Hybrid cars - $$ Saving

This is a double post from Bar & Grill, but I thought it warrants it's own consideration and talk. Also it seemed a little more real with rumors of $4 a gallon.

A little cost analysis for you regarding hybrids...using the Honda Insight as that's the most economical car model.

A hybrid typically costs $6,000 more than its non-hybrid counterpart (a Honda Civic).

To find out how many more miles you have to drive to make up that $6000, use the following formula

Variables for you math people:
P = Price of Gas
G = Avg. MPG of car that gets better gas mileage
L = Avg. MPG of car that gets worse gas mileage (I used 27 for my Escort)
M = Miles to drive to make up your 6000

6000 / ( P/L - P/G ) = M


Some extra analysis if you care:
1) Using the Insight(avg. 63.5 MPG):
- If gas was $2.50 a gallon: 112,734 miles
- If gas was $3 a gallon: 93,945 miles
- If gas was $3.50 a gallon: 80,524 miles
- If gas was $4 a gallon: 70,459 miles
2) Using a Civic Hybrid(avg. 48 MPG):
- If gas was $2.50 a gallon: 148,114 miles
- If gas was $3 a gallon: 123,428 miles
- If gas was $3.50 a gallon: 105,796 miles
- If gas was $4 a gallon: 92,571 miles

So basically, if gas prices go higher then it's good for you (as you recuperate that money faster). The bad thing is that you have to drive a long ways to make that money up (which isn't much of a problem for a chaser that goes cross country).

With skyrocketing gas prices, now is the time to make up that money you'd save. It's either that or a smart car - www.smart.com/smart_uk/smart_uk_start.html
 
The caveat with hybrids is that the fuel economy during highway driving is not much better than conventional vehicles, because at highway speeds, the engine is providing the bulk of the power rather than the motors.

So, from what I understand, the benefits of a hybrid would be minimal for a chaser going on long-haul trips.
 
Dan, you are basically correct. I am a finance manager at a Ford dealership and we just recently received our first Escape Hybrid. It is a very cool vehicle and will save you mucho bucks IF you never go higher than 30 mph. After 30 the engine kicks in and it is the same as any other vehicle. It is perfect for stop and go driving on freeways in big cities, but does not do much for long haul or up to speed highway driving. One of the draw backs of the Hybrid is that when you are driving under 30 and on battery mode you can not operate the A/C on max setting. So in hot climates, sitting in traffic, you will be very warm inside your vehicle. Still, it is a nice thing to see that car manufacturers are getting into the hybrid business. The technology will eventually catch up with our needs.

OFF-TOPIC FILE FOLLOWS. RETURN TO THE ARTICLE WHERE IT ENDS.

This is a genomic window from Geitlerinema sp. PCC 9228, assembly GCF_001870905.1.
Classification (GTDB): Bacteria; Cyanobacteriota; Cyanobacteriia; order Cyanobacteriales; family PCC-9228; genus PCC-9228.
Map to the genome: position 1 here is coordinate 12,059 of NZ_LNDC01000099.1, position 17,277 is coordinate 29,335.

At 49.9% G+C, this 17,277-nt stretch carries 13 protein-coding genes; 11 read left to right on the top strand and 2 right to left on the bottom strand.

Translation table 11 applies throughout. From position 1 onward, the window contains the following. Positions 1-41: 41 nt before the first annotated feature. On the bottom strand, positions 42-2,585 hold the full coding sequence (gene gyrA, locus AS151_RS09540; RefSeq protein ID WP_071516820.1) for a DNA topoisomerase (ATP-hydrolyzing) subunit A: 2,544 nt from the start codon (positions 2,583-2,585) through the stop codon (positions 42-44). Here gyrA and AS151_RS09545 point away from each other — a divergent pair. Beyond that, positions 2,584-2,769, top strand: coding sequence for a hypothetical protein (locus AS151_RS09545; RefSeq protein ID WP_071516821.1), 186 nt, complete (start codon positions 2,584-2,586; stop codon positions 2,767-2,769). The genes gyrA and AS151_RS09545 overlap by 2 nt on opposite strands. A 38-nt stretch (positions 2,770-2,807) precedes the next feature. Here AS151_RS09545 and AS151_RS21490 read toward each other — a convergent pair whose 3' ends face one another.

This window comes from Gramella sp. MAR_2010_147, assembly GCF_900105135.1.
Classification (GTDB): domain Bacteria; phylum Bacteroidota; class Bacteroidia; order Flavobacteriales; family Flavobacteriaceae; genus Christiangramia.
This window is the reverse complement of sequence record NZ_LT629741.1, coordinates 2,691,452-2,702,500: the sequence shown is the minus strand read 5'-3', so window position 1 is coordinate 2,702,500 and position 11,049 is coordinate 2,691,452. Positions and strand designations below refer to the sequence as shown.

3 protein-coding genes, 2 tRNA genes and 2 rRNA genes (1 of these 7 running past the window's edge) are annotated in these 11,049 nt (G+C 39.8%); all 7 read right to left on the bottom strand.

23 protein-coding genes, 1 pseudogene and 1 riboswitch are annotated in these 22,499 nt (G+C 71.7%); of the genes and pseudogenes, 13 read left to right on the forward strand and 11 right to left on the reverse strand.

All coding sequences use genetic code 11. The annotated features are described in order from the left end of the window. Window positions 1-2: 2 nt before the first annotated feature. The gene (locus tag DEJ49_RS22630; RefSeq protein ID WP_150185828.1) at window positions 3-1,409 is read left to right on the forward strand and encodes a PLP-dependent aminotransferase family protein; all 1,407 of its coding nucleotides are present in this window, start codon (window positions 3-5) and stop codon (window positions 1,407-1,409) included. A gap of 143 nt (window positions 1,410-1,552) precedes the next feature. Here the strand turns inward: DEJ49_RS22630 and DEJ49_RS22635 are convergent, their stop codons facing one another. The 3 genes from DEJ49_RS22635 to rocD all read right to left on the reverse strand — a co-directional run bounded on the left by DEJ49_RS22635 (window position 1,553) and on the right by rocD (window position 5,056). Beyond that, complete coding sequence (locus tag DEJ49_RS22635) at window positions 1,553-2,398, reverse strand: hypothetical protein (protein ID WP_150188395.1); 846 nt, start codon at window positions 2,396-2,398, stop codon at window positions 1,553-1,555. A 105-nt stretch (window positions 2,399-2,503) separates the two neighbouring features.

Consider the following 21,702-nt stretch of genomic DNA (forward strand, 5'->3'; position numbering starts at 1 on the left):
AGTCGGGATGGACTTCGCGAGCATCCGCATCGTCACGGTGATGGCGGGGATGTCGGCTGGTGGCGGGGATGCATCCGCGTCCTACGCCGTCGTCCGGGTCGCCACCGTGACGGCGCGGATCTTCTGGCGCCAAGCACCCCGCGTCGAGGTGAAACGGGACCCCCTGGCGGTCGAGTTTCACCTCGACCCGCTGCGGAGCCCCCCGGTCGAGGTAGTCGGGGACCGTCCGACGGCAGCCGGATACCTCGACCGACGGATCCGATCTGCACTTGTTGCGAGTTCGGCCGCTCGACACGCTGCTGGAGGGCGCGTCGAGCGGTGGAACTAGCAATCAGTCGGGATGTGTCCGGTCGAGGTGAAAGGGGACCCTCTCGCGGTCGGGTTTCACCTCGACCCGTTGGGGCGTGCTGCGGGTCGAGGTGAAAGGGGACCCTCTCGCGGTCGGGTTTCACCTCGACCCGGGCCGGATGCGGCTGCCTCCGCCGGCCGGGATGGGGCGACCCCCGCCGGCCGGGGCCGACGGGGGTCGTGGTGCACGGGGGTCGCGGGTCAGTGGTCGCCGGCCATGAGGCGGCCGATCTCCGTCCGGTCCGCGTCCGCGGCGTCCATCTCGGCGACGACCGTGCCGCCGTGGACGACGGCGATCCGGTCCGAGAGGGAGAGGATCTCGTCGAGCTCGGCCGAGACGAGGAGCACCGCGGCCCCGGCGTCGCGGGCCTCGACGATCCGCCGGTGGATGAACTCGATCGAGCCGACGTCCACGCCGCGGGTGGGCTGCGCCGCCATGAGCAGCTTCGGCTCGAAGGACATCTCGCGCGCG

Welcome the 2006 Honda Civic Hybrid
(should be introduced tomorrow I hear)

50/50mpg within City/Highway.

In addition, this car will also feature two compressors for AC. A normal one, and a smaller electrical one. When in "hybrid mode" (so say sitting at a stoplight or what not), the AC will switch over the the electrical compressor. Yes, flow will be decreased, but AC will still be functional and with little hit on mpg.


If I can swing it (the extra $$$), i'll be going hybrid for my next vehicle (before next chase season). Gov. tax rebates around $2-3k will certainly help.

Aaron
 
This is a good question, since gas is so expensive, at these times. Hybrid cars actually in reality save more fuel on the interstate/straight shot, than around town...so these may affect decisions...
 
Originally posted by Andrew Khan
Hybrid cars actually in reality save more fuel on the interstate/straight shot, than around town...
Actually it is the opposite, as Dan and Mike stated above.
 
Interesting Andrew... there is a whole segment of hybrid users that "hypermile." The definition of hypermiling is to get over the EPA mpg estimate. They've learned a variety of techniques to maximize performance of the electric motor.

Aaron
 
One thing I think that would have to be factored in is repair and maintenance costs. That could easily upset the balance. This is rather new technology, while gasoline engine design has been refined and tweaked to near-perfection.

Tim
 
Are these hybrids as heavy as conventional vehicles? Or will their lighter weight/better MPG design make us more succeptible to being blown over by a 50mph gust? lol
 
It was a report that said, that, not ALL hybrid cars were as good as you think, but surely some are, of course...I believe it was Consumer Report...It said the EPA even discouraged it...of course so they would get more money...